Understanding various COVID-related concepts can be hard enough for the average student, but for learners with multiple disabilities or Deaf-Blindness it can be a significantly more involved process. While it is challenging to teach students with disabilities to model new behavior in a short time, it is certainly possible and achievable.
The Paths to Literacy Organization has assembled an infographic slide set from an adapted science lesson of students with Deaf-Blindness and multiple disabilities in an effort to help students with disabilities adapt to the new normalcy in the classroom. One of the purposes for this set is to show students in a creative way that everyone wears a mask, including individuals that the students are familiar with. Additionally, for students who are blind or who have low vision there was an educational video created with staff members talking about mask-wearing and its importance in our current climate. This was very helpful to these students because the actors involved in the video were staff members who the students knew and trusted prompting them to model their behavior.
Further ideas to engage children with disabilities and instill in them the importance of wearing a mask can be found on the Paths to Literacy Organization website. Specific examples may include but are not limited to: participating in fun activities while wearing a mask, allowing students to decorate their mask, incorporating a mask into an educational routine, add rewards to mask-wearing, etc. The ideas are endless, but it is all centered around the creativity of educators to pass on important messages about safety to children with disabilities who may be challenged by the changes caused by the pandemic safety, but are still incredibly capable of learning given the proper consideration.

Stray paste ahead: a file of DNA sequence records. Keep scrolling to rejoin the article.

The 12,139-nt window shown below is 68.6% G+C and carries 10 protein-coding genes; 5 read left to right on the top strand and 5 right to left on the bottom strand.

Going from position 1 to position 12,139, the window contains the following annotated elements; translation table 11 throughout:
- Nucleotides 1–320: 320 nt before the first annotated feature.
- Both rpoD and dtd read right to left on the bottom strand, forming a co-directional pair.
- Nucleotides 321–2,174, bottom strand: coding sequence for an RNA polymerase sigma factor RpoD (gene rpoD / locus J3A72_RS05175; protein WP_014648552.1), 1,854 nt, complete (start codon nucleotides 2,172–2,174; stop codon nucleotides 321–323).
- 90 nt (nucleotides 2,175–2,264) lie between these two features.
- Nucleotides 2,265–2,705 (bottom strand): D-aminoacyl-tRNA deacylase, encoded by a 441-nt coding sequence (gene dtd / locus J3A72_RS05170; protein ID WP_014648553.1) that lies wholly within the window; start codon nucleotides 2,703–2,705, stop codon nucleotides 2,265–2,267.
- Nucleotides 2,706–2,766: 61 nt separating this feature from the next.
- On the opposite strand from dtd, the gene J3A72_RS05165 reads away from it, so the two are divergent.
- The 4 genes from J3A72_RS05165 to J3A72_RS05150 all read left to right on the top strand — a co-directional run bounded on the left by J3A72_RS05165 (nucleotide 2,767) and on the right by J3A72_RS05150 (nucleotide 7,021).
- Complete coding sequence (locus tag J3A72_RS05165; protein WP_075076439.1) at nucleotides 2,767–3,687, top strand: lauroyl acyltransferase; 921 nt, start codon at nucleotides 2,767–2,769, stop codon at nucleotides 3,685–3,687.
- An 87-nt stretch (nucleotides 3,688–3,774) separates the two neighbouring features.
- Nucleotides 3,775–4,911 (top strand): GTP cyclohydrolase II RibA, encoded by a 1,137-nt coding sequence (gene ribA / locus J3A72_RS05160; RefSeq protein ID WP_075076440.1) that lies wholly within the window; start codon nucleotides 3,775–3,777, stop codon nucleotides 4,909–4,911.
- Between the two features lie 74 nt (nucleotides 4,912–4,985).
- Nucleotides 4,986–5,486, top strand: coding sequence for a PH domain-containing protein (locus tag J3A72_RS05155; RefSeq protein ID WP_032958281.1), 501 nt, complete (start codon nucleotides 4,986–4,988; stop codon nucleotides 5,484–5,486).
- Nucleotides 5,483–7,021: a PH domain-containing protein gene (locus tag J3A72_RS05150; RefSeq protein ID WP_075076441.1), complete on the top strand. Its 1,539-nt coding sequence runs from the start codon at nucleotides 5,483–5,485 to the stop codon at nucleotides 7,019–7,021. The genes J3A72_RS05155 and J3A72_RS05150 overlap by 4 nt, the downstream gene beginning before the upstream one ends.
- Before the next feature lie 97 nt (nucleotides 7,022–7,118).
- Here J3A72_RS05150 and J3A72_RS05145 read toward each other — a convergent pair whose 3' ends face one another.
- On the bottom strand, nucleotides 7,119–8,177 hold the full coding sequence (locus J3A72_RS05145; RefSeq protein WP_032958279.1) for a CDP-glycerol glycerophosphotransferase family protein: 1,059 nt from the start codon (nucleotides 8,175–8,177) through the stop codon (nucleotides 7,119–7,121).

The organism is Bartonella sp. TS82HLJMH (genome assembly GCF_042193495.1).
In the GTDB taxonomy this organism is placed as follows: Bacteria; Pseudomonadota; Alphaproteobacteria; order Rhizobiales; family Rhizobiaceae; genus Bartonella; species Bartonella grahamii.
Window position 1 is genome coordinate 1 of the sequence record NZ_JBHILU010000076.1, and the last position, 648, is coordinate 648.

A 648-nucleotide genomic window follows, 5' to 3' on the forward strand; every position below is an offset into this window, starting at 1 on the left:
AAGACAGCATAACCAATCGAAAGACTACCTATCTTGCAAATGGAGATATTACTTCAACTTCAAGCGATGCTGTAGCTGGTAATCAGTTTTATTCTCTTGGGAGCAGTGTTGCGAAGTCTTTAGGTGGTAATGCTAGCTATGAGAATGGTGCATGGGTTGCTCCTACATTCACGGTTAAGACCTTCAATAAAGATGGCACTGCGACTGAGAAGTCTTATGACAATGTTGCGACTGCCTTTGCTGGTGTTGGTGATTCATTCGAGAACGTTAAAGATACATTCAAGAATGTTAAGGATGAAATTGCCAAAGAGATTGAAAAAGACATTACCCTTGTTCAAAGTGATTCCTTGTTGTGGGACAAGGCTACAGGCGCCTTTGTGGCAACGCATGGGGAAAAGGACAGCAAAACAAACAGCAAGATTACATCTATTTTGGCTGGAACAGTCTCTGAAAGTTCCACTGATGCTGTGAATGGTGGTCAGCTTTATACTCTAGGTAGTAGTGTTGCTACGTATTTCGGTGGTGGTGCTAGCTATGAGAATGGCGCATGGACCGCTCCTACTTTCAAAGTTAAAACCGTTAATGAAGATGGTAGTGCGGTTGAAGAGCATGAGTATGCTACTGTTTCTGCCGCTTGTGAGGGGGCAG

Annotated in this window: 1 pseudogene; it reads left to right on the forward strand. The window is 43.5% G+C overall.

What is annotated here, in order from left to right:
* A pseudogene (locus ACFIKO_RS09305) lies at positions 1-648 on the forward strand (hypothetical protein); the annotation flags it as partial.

Please also see the resources shared below from NCDB, which may be helpful for professionals who also serving students who are Deaf-Blind.
- NCDB’s Key Topic for Families focuses on Hands & Voices, an organization for families of children who are deaf or hard of hearing—including those who are deaf-blind—from birth through high school. Visit Learn About the Hands & Voices Organization. https://www.nationaldb.org/for-families/learning-resources/family-topics/hands-and-voices/.
- NCDB hosted a webinar in June for Spanish-speaking families to share their personal experiences, including their struggles and successes. It was conducted in Spanish and English captions are available. https://www.nationaldb.org/updates/shifting-your-perspective-webinar/.
- What exactly is a support service provider (SSP) and how do they help people who are deaf-blind? See Deafblind People and Support Service Providers in the 21st Century, the most comprehensive publication to date on SSPs, now posted on NCDB’s website! https://www.nationaldb.org/info-center/Support-Service-Provider-White-Paper/
Don’t forget that Connections Beyond Sight and Sound is the Maryland and DC Deaf-Blind Project and is a great resource for educators and families.